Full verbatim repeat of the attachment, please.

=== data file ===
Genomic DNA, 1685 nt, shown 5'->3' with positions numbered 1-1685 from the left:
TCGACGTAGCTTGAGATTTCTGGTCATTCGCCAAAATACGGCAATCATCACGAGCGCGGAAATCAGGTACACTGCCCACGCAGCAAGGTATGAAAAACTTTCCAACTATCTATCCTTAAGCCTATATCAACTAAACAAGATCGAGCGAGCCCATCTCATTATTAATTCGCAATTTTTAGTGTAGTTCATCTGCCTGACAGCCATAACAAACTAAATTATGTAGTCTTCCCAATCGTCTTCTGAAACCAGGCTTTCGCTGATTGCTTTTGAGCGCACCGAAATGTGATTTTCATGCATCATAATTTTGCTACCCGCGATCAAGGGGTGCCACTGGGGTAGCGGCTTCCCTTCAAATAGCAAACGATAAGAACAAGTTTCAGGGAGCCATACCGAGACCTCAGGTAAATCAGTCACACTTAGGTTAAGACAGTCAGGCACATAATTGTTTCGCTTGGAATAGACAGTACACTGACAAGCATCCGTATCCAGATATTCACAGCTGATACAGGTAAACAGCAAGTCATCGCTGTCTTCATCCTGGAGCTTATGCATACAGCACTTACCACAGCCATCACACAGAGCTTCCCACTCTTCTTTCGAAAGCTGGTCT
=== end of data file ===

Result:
Genomic DNA, 1685 nt, shown 5'->3' with positions numbered 1-1685 from the left:
TCGACGTAGCTTGAGATTTCTGGTCATTCGCCAAAATACGGCAATCATCACGAGCGCGGAAATCAGGTACACTGCCCACGCAGCAAGGTATGAAAAACTTTCCAACTATCTATCCTTAAGCCTATATCAACTAAACAAGATCGAGCGAGCCCATCTCATTATTAATTCGCAATTTTTAGTGTAGTTCATCTGCCTGACAGCCATAACAAACTAAATTATGTAGTCTTCCCAATCGTCTTCTGAAACCAGGCTTTCGCTGATTGCTTTTGAGCGCACCGAAATGTGATTTTCATGCATCATAATTTTGCTACCCGCGATCAAGGGGTGCCACTGGGGTAGCGGCTTCCCTTCAAATAGCAAACGATAAGAACAAGTTTCAGGGAGCCATACCGAGACCTCAGGTAAATCAGTCACACTTAGGTTAAGACAGTCAGGCACATAATTGTTTCGCTTGGAATAGACAGTACACTGACAAGCATCCGTATCCAGATATTCACAGCTGATACAGGTAAACAGCAAGTCATCGCTGTCTTCATCCTGGAGCTTATGCATACAGCACTTACCACAGCCATCACACAGAGCTTCCCACTCTTCTTTCGAAAGCTGGTCT